Gabonese parliamentary election, 1964

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Parliamentary elections were held in Gabon on 12 April 1964. The elections were originally scheduled to be held during the week of an abortive coup, but President Leon M'ba of the Gabonese Democratic Bloc (BDG) dissolved the National Assembly and rescheduled them for 12 April. Despite widespread lack of free speech and intimidation of voters, the opposition still garnered 45% of the vote.

Background[edit]

The elections were originally to be held the week of an abortive coup. As a result of the coup, M'ba dissolved the National Assembly and rescheduled them for 12 April.[1] Upon insistence of the French government, M'ba allowed opposition candidates to run, which it claimed was the main reason for the coup.[2] However, opposition leaders were barred from participating because of their involvement in the coup,[3] and known anti-M'ba organizers were deported to remote parts of the country.[4]

Campaign[edit]

The Gabonese Democratic and Social Union (UDSG) practically disappeared from the political scene, as many of its leaders had been jailed because of the coup, and M'ba's opposition was composed of parties that lacked national focus and maintained only regional or pro-democracy platforms.[5] The two major factions of this were the one who supported Aubame and one who was headed by a trade union leader

Conduct[edit]

M'ba was known to have bribed voters with banknotes,[6] and serious electoral irregularities were reported.[7]

France closely followed the elections, deporting a Peace Corps teacher.[4] The French military still maintained a presence in the country, which may have been intimidating voters, and also distributed leaflets and supported M'ba by other means.[7]

Results[edit]

Despite issues with the elections, the opposition received 45% of the vote and 16 of 47 seats in the National Assembly,[8] while the BDG received 55% of the vote and 31 seats.[5] The opposition disputed the results, and held strikes across the country, though these did not have a sizeable impact on business.[9]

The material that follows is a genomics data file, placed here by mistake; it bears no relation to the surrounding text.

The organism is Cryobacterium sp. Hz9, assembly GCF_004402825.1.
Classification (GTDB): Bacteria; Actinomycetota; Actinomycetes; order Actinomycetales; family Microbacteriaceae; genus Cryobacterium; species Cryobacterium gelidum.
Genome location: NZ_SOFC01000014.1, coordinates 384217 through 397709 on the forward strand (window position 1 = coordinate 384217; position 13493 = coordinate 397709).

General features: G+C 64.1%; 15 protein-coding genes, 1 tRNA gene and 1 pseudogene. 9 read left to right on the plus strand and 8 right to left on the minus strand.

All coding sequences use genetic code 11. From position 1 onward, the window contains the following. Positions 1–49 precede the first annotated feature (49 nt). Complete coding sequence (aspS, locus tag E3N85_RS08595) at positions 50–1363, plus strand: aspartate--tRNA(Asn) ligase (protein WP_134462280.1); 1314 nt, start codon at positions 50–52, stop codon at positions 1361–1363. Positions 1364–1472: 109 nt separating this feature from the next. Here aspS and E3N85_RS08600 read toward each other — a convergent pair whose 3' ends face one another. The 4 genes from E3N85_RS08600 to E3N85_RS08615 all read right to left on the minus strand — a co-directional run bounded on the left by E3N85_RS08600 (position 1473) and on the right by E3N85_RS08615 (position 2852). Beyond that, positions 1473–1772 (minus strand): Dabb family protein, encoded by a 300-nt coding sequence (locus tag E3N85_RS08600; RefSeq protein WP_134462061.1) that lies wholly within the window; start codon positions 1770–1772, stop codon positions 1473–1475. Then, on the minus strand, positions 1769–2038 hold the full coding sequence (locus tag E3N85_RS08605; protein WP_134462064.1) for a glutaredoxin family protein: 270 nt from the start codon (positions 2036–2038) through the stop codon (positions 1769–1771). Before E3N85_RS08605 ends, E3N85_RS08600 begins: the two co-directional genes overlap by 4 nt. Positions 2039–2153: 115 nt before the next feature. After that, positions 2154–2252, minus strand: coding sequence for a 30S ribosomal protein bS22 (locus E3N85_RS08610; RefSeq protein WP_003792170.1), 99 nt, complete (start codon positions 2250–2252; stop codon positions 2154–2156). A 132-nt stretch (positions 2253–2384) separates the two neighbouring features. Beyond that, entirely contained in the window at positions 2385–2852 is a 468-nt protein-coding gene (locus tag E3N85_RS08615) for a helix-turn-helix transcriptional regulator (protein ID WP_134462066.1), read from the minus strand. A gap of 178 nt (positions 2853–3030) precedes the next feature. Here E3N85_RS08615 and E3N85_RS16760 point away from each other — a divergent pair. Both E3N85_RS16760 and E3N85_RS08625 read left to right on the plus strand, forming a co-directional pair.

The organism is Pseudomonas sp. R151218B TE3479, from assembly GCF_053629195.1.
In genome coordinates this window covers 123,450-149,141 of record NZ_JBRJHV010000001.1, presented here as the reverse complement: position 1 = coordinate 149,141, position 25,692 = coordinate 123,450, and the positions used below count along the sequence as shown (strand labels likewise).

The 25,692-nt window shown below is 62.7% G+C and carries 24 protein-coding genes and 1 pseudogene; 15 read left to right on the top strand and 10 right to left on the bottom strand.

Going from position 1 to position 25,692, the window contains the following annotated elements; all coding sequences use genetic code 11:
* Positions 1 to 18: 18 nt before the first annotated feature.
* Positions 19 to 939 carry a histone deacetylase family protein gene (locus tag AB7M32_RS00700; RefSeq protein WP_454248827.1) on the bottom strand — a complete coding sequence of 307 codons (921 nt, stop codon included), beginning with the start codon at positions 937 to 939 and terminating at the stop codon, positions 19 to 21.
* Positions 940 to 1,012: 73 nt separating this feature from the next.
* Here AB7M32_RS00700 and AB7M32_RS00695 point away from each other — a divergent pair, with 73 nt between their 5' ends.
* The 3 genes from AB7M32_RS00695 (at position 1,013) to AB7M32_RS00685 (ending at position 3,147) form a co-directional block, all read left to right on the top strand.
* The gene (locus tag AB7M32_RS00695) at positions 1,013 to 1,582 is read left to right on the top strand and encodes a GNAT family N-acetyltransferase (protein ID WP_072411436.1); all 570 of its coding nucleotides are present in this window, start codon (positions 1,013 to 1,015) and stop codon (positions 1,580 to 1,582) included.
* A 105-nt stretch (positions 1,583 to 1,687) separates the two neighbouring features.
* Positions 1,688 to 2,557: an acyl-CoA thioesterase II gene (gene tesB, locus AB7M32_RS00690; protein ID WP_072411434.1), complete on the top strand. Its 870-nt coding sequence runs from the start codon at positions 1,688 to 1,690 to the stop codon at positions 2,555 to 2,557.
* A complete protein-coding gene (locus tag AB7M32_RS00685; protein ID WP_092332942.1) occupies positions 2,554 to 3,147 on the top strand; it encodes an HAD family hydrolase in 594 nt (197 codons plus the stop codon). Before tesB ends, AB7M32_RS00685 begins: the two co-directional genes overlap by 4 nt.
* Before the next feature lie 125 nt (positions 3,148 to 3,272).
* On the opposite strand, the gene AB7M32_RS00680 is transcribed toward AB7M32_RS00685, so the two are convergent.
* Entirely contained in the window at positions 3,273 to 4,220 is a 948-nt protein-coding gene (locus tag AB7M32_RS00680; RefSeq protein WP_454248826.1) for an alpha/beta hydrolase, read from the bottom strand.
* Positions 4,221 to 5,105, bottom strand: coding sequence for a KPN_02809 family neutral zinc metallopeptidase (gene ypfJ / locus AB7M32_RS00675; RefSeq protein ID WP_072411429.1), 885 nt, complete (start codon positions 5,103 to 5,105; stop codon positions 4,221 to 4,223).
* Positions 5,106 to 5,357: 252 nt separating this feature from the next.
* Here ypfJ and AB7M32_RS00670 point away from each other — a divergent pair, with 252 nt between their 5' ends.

Party Votes % Seats
Gabonese Democratic Bloc 142,389 55.4 31
Gabonese Democratic and Social Union 114,704 44.6 16
Invalid/blank votes 5,679
Total 262,772 100 47
Registered voters/turnout 309,049 85.0
Source: Nohlen et al.

References[edit]

  1. ^ "Mba Dissolves His Cabinet And Again Delays Election", The New York Times, Associated Press, p. 3, 25 February 1964, retrieved 18 September 2008 
  2. ^ Garrison, Lloyd (21 February 1964), "Gabon President Resumes Office: Mba, Restored by French, Vows 'Total Punishment' for All Who Aided Coup", The New York Times, p. 1, retrieved 8 September 2008 
  3. ^ Biteghe, Moïse N’Solé (1990), Echec aux militaires au Gabon en 1964 (in French), Paris: Chaka, p. 94, ISBN 2-907768-06-9, OCLC 29518659 
  4. ^ a b Howe, Russell Warren (7 April 1964), "Election Sunday to Test French "Counter-Coup" in Gabon", The Washington Post, pp. D7, retrieved 8 September 2008 
  5. ^ a b Biteghe, p96
  6. ^ "French Stand Guard While Gabon Votes", The New York Times, Associated Press, p. 7, 12 April 1964, retrieved 23 September 2008 
  7. ^ a b Matthews, Ronald (1966), African Powder Keg: Revolt and Dissent in Six Emergent Nations, London: The Bodley Head, p. 127, OCLC 246401461 
  8. ^ Nohlen, D, Krennerich, M & Thibaut, B (1999) Elections in Africa: A data handbook, p400 ISBN 0-19-829645-2
  9. ^ "Troops Patrolling Capital of Gabon to Keep Order", The New York Times, Associated Press, p. 45, 16 April 1964, retrieved 8 September 2008